MERS-Coronavirus: From Discovery to Intervention Bart L. Haaagmans1 1Department of Viroscience, Erasmus Medical Center, Rotterdam, the Netherlands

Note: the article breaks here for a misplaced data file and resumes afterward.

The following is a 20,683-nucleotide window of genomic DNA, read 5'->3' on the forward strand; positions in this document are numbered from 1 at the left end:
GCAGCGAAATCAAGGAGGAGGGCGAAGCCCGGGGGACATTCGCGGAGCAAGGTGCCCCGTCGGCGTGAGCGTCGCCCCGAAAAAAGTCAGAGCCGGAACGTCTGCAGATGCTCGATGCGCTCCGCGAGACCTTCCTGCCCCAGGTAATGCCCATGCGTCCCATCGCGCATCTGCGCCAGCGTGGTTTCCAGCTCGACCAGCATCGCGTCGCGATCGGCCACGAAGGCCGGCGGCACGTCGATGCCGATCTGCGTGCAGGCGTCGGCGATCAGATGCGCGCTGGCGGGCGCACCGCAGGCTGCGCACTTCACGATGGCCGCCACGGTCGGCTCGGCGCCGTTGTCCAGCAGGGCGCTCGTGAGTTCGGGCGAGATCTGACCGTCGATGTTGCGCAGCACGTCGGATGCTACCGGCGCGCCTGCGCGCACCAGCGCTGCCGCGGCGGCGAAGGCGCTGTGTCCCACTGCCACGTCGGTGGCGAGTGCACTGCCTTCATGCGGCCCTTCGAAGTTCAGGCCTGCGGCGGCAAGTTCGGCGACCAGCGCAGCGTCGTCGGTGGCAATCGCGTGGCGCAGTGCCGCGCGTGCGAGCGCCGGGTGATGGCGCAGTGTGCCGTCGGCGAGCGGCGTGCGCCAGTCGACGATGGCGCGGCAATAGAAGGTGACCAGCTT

Middle East respiratory syndrome coronavirus (MERS-CoV) was identified six years ago and continues to cause small outbreaks. Overall, more than 2000 cases in 27 countries, mainly in the Arabian Peninsula, have been reported to the WHO with a 35% case fatality rate. Accumulating serological and molecular evidence indicated that dromedary camels act as the reservoir for MERS-CoV. The circulation of the virus in these animals poses a continuous risk of virus spill-over to people in contact with camels, such as those working in slaughter houses and animal farms, evidenced by the presence of MERS-CoV antibodies in sera of those individuals in contact with dromedary camels. Therefore, it is of crucial importance to understand the biology of the virus and develop intervention measures. We identified the MERS-CoV receptor, dipeptidylpeptidase-4 (DPP4), using Fc-tagged fragments of the spike (S) protein in an immunoprecipitation assay followed by mass spectrometry. DPP4 is expressed in the lower respiratory tract of humans, consistent with the fact that humans may succumb to a lower respiratory tract infection. The viral S protein, a type I membrane glycoprotein that is assembled in trimers in the viral envelope, interacts with DPP4 through the S1 subunit. Neutralizing antibodies are almost solely directed against the receptor binding domain within the S1 subunit. We also demonstrated that a modified vaccinia virus Ankara virus vaccine expressing the MERS-CoV spike protein confers mucosal immunity in dromedary camels. Significant reduction of excreted infectious virus and viral RNA transcripts was observed in vaccinated animals upon MERS-CoV challenge as compared to controls. The MVA-S vectored vaccine may also be tested for protection of humans at risk, such as healthcare workers and people with camel contacts. In the end, such a One Health approach combining different efforts to target both humans and dromedaries may be needed to tackle this zoonotic outbreak.
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